If you feel like you should be building your email list, getting more active on social media, redoing your website, or that you really should start doing video, you’re not alone. We speak to many business owners who want to do more, or something different and the focus is usually on which channel of marketing they should be prioritising. It’s easy to get distracted by the options and the technology, but in doing so most people don’t ask some fundamental questions that should drive all of their marketing (and arguably business) activities.

The key question is:

Who are your ideal customers and what do they care about?

Your ideal customer

You’ll notice I refer to ‘ideal customers’ and not just ‘customers’. This is because while you could sell to many different types of people, there will usually be groups who fall into one or more of the following categories and are therefore easier to work with:

  • Ready to buy, with an understanding of the value of your product/service
  • Have bigger budgets
  • Have shorter timelines from enquiry to purchase
  • Involve fewer people in the buying decision
  • Have a higher conversion rate
  • Understand your product/service better
  • Are more accessible/cost less to reach
  • Can buy more of your available products and service so upsell and cross-sells are easier

Niching vs targeting

If you serve other businesses, the difference between your customer groups may be the size of the company because only a company with over, say 100 employees, will need your service, or have the budget.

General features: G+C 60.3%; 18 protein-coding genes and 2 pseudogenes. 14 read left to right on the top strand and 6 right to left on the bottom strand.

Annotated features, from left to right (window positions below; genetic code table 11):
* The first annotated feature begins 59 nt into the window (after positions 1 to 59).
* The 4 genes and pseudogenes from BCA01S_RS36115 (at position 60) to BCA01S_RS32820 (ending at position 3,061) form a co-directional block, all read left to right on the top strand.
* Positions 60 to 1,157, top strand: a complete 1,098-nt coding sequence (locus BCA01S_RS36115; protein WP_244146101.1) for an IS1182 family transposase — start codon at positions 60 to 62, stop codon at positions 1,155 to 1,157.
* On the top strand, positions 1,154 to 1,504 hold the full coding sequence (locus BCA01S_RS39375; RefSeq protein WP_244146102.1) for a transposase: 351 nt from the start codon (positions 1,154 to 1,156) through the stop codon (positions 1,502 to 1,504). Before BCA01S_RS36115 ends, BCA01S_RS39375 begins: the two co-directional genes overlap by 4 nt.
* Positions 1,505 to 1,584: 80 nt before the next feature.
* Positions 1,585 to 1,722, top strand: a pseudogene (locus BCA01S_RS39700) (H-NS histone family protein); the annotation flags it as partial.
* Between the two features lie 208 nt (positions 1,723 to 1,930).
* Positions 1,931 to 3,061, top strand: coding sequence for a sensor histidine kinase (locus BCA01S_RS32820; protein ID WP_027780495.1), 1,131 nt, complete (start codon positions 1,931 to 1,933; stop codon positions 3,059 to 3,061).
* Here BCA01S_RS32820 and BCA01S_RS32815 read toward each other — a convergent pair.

Alternatively, the industry a company is in could be a factor that defines your customer groups because some industries either have or recognise a need for your service more than others. In either case, that doesn’t mean that you have to limit your customers to a niche group or only focus on one size of company or one industry. Prioritising groups allows you to target and put more of your marketing budget and time where it’s more likely to provide a return on investment first, but not to the exclusion of any others. You can also hone your messaging to more directly relate to the concerns of a group, which makes them more likely to engage with your marketing.

Building audience profiles

Understanding your audience is so crucial to good quality marketing that we’ve made it the first step to building a marketing plan with almost all our new clients for the last two years. We find that the messaging on a website, social media or email newsletter often benefits from focusing on customer needs more closely, and it’s tough to do that if you don’t know your customer.

The process usually involves meeting with those in direct contact with customers to uncover the demographics and psychographics of their ideal customer groups. It usually results in some big realisations that eliminate confusion and make it easier to:

  • Produce a marketing plan
  • Justify a marketing budget
  • Create engaging messaging
  • Brief those working on marketing work
  • Set meaningful marketing measurements

However, not everyone needs 1-2-1 support to build a profile of their audiences; they know their customers really well so they just want access to the processes and systems we’ve tried and tested. That’s why we’re launching the Customer Attraction Roadmap in the New Year. It’s a programme designed for business owners and marketers who have been working on their marketing but are frustrated that their efforts aren’t bringing in the leads they expected. They’re ready to spend the time to get to know their customer better and produce audience-led marketing that yields business results.

Marketing that makes a difference

Visit customerattractionroadmap.co.uk to learn more about the Customer Attraction Roadmap, a programme designed to take you from confused about the right marketing to build your business to a finished marketing plan, messaging and budget.

If you would like 1-2-1 support and guidance to build your audience profiles, get in contact for our Audience Profiling package on 01858 44 55 43 or fill in our contact form.

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